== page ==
Two American teenagers jailed in Rome in the slaying of an Italian police officer showed "total absence of self-control," making them highly dangerous to society, a judge concluded in ordering them kept behind bars while the investigation continues.
Judge Chiara Gallo said in the ruling, obtained Monday by The Associated Press, that there were "grave" indications that the California teens carried out the slaying of Carabinieri Deputy Brigadier Mario Cerciello Rega, who was stabbed 11 times Friday after he and a fellow plainclothes officer confronted the Americans as part of an investigation into a cocaine deal the two were allegedly involved in. He died shortly afterward at a hospital.
Gallo cited testimony from witnesses, including the officer's surviving partner, as well as a porter and a doorman in the Rome hotel where the teens were staying and the Americans' own, sometimes conflicting accounts, to investigators.
Finnegan Lee Elder, 19, and Gabriel Christian Natale-Hjorth, 18, were taken into custody hours after the slaying by police who said a search of their hotel room found the alleged weapon, a military-style attack knife, hidden inside the room's drop ceiling.
"It can't be forgotten that the two were looking for drugs in the course of the evening and that both had drunk alcohol as they themselves declared," the judge said in in her ruling, issued late Saturday. "It's a matter of circumstances which, evaluated together with their conduct, testifies to the total absence of self-control and critical ability of the two suspects, and, as a result, makes plain their elevated social danger."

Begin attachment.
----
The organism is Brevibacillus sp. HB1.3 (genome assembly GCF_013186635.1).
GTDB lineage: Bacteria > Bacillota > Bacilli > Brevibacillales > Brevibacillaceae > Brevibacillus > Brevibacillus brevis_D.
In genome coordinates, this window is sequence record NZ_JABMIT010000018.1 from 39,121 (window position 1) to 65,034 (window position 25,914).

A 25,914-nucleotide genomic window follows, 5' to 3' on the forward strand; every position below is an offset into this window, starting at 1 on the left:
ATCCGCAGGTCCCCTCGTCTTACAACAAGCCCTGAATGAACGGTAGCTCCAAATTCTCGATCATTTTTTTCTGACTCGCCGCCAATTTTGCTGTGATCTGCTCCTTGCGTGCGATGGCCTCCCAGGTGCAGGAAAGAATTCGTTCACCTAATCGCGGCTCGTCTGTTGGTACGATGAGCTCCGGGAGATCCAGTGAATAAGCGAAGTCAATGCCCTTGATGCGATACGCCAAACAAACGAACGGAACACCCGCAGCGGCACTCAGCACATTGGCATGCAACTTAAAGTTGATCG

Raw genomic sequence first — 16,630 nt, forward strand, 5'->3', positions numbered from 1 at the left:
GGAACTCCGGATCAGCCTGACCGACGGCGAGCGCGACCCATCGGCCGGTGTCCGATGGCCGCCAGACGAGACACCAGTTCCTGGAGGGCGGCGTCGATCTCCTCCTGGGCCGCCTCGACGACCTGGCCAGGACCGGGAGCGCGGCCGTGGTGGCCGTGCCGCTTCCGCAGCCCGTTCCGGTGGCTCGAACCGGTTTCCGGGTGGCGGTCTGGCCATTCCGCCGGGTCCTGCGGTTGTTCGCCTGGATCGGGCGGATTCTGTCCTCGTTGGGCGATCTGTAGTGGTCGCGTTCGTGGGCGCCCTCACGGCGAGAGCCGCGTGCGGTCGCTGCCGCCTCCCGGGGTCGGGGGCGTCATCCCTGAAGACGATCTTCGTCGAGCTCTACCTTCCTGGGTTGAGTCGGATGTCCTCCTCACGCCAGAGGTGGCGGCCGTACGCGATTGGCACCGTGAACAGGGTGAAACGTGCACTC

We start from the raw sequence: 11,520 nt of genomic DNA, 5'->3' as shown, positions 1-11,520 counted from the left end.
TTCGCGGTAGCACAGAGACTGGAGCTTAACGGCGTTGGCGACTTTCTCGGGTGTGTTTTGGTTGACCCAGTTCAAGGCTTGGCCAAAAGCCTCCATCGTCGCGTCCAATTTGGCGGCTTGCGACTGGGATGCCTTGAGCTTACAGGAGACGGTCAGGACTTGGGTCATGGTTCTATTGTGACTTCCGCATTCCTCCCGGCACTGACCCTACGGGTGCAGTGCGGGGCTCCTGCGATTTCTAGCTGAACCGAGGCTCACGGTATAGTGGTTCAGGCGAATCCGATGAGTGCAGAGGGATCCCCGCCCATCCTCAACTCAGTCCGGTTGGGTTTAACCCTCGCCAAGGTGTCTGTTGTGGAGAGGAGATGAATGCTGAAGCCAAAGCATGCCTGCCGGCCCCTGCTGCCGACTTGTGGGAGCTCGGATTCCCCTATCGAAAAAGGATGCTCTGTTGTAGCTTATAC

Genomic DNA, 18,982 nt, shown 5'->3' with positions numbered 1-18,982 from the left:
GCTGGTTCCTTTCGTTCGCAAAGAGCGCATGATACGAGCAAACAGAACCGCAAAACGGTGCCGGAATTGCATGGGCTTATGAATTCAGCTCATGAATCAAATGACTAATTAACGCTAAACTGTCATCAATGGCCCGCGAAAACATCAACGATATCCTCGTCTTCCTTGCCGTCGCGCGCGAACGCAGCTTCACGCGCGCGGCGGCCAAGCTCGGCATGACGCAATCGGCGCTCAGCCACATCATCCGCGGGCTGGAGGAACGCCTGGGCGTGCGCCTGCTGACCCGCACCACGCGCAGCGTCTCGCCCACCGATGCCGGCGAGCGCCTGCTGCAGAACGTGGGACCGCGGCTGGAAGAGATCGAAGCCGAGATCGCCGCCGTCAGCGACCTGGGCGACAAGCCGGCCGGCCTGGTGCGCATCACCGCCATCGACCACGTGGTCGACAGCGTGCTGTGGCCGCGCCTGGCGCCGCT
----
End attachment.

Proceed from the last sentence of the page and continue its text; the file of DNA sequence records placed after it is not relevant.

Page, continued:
The judge said Elder told authorities he stabbed Cerciello Rega because he feared he was being strangled, but noted the teen didn't have any marks on his neck indicating an attempted strangulation. He said Elder also told investigators the officer never pulled out his pistol.
She also cited contradictions in the teens' account: Elder told investigators that Natale-Hjorth hid the knife in the drop ceiling, while Natale-Hjorth told investigators he wasn't aware of the stabbing until Elder woke him hours later in their hotel room and told them he had "used a knife" and then washed it.
Investigators said Saturday both teens had admitted their roles in Cerciello Rega's death. Under Italian law, anyone who participated in a slaying can face murder charges.
Elder, the judge said, told investigators he didn't realize the two men were police officers and believed they were sent by an Italian man whose knapsack and cellphone they had stolen a few hours earlier while trying to arrange a drug deal.
That man, identified as Sergio Brugiatelli, told investigators that two men with American accents approached him in Rome's Trastevere district asking if he had 80 euros ($90) worth of cocaine to sell, according to the judge's order. Brugiatelli said he didn't, but accompanied one of the teens, a blond he later identified as Natale-Hjorth, to a dealer in the neighborhood. Brugiatelli said the other teen, whom he later identified as Elder, sat waiting on a bench where Brugiatelli had left his bag and a cellphone.
According to Brugiatelli, the "blond youth" gave the dealer money for the drugs, but at the sight of approaching police officers, everyone scattered. He later told investigators that when he returned to the bench a friend told him that Elder had run off with his bag.
Brugiatelli said he dialed his cellphone number and one of the teens answered and demanded he bring 80 or 100 euros plus a gram of cocaine to a street near their hotel if he wanted the bag back. After police were informed of the extortion attempt, Cerciello Rega and his partner, Andrea Varriale, were sent to the rendezvous point, the judge said.